Joe Biden almost certainly saw this coming. The president spent the last week before the Bureau of Economic Analysis report, which showed another quarter of negative growth, prepping the nation for the bad news: We met the “technical” definition of a recession.
Biden basically said, “Definition? Schmefinition! I’ll make up my own. That’ll get those crazy right-wingers frothing at the mouth in no time.”
This, Biden proceeded to do with gleeful intent. The entire pundit class went to war over the arcane definition of an economic term. Meanwhile, the nation was distracted from the reality of what the 0.9% negative growth in the second quarter meant in comparison to other major economies.
Newsweek reports that the “United States saw worse economic growth than seven other major economies in the second quarter of 2022.” Only China with its COVID-19 lockdowns performed worse.
Even Mexico’s economy outperformed the U.S. economy.
Of the major countries which have released growth figures for the second quarter, encompassing April-June, Spain performed the best with an annualized growth rate of 1.1 percent.
It was followed by Italy and Mexico, both on 1.0 percent, then South Korea with 0.7 percent and France on 0.5 percent.
Germany and Singapore both recorded zero growth, although as their economies did not shrink this was still better than the U.S. figure.
“Coming off of last year’s historic economic growth, and regaining all the private sector jobs lost during the pandemic crisis, it’s no surprise that the economy is slowing down as the Federal Reserve acts to bring down inflation, the White House statement said.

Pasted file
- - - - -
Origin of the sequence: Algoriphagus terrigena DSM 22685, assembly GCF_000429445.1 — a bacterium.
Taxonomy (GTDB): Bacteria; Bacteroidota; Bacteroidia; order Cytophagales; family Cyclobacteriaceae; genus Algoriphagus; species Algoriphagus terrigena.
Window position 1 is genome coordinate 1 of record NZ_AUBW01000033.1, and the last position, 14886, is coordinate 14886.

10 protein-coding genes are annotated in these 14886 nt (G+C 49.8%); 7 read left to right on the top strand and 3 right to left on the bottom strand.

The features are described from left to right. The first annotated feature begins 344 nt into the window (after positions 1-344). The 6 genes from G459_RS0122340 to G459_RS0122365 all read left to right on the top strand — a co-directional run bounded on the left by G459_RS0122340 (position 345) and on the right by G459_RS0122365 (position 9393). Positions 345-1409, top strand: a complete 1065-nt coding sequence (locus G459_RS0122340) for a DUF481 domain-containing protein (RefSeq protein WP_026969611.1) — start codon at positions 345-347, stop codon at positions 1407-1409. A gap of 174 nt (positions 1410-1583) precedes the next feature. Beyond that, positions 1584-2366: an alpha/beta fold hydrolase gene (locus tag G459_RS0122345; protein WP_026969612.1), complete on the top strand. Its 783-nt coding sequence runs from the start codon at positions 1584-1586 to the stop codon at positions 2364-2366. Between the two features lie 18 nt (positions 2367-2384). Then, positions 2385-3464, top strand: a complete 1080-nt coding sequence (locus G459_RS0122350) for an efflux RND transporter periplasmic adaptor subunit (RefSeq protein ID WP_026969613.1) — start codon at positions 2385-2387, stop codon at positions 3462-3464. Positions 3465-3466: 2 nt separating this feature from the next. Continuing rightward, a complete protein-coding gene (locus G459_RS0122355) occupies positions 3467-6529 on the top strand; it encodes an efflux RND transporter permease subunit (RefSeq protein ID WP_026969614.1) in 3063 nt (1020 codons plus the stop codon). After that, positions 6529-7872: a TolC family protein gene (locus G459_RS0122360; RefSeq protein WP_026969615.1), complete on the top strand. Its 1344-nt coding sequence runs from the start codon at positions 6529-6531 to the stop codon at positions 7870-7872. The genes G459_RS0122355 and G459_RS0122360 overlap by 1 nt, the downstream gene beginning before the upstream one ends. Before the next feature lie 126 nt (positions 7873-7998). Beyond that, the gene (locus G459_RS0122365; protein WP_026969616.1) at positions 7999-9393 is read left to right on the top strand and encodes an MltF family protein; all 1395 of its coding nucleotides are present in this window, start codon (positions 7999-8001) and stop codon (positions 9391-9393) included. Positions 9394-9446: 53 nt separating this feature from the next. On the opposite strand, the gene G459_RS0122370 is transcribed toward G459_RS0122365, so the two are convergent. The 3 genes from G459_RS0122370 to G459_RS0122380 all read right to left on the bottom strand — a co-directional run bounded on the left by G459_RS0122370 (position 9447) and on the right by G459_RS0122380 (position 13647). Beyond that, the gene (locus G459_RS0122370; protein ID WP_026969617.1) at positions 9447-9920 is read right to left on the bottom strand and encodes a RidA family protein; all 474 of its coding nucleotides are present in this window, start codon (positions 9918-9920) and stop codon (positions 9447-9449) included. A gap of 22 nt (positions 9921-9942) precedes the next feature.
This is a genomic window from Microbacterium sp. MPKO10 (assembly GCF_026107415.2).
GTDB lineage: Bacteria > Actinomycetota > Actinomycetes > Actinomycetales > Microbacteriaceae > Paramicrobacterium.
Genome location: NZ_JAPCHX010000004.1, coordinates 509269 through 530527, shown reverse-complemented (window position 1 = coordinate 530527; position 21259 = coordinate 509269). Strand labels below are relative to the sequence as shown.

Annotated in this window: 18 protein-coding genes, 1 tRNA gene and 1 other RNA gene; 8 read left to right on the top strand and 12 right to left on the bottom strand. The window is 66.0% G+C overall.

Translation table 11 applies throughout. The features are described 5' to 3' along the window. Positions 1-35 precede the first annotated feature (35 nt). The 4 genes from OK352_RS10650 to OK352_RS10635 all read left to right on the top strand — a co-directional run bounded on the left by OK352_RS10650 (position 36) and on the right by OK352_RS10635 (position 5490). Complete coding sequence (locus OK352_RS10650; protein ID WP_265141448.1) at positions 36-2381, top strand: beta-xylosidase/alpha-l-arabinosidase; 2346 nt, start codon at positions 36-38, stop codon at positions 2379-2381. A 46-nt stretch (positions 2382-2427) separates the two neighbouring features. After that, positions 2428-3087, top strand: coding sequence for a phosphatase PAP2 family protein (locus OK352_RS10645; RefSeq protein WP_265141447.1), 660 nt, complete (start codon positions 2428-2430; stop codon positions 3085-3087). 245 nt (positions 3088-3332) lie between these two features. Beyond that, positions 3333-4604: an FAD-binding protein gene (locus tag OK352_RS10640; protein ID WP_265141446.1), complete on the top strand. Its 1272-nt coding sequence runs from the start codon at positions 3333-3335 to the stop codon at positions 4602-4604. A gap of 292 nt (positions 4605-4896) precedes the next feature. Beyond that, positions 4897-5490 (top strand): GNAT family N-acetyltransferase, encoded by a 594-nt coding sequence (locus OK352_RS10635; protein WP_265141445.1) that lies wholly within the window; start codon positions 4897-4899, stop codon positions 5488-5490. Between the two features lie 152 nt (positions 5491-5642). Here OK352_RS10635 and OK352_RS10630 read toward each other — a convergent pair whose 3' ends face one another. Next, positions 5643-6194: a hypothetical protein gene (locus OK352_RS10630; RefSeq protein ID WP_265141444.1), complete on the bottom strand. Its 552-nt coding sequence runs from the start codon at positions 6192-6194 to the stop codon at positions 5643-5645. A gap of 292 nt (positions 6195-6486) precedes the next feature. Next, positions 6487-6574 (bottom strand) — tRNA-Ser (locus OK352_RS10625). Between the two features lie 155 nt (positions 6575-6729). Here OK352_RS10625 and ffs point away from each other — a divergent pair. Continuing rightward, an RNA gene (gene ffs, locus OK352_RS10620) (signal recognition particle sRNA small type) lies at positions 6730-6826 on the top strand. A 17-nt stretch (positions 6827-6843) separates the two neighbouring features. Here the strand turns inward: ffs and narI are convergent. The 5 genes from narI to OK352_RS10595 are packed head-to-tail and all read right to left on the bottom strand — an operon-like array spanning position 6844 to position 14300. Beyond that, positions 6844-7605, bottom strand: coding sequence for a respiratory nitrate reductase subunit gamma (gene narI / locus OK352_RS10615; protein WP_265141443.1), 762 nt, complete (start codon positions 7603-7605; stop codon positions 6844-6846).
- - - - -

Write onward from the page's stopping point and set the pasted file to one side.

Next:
“But even as we face historic global challenges, we are on the right path and we will come through this transition stronger and more secure.”
Brave words. But aren’t these the same bozos who were wrong about inflation?
The Biden administration has spent a lot of energy trying to manage perceptions of the economy. Remember when inflation was going to be “temporary”? That experience should be instructive. Insisting that inflation was just a blip didn’t stop consumers from noticing that prices were rising. Nor did it protect Biden’s approval ratings, which dived even as the administration continued to insist that everything was fine.
Of course, inflation wasn’t the only reason for Biden’s unpopularity, which intensified right around the time that America was flooded with disastrous images from the Afghanistan withdrawal. But inflation was certainly a major contributor, and it is now probably the biggest factor in Biden’s catastrophically low ratings. There’s just not much that political messaging can do when consumers have to stare reality in the face every time they go to the grocery store.
Biden’s rhetorical distraction in trying to redefine bad economic news is an effort at altering perception. When it comes to the economy, perception can be a reality. If workers think that prices are going to rise, they will ask for a larger raise. If companies believe that, they will raise prices. This is what happened in the late 1970s — until Ronald Reagan and Paul Volker ruthlessly wrung inflation out of the economy by ignoring perception and inflicting pain.
Yet their economic confidence is low because real incomes are falling and interest rates have spiked, making it harder to buy a house or a car. You can’t message people out of thinking their economic circumstances have gotten worse — or out of worrying that this portends ill for the future.
So all the spin efforts are likely to come to naught. But contra angry conservatives, it’s probably harmless — except as it’s emblematic of a dangerous tendency on the left to believe they can control reality by controlling the words we use to describe it.
Biden’s attempt to spin his administration out of the coming disaster won’t work because the real-world economic conditions don’t match what’s coming out of his mouth. In the end, it doesn’t matter how you define “recession.” What matters is that average Americans are suffering.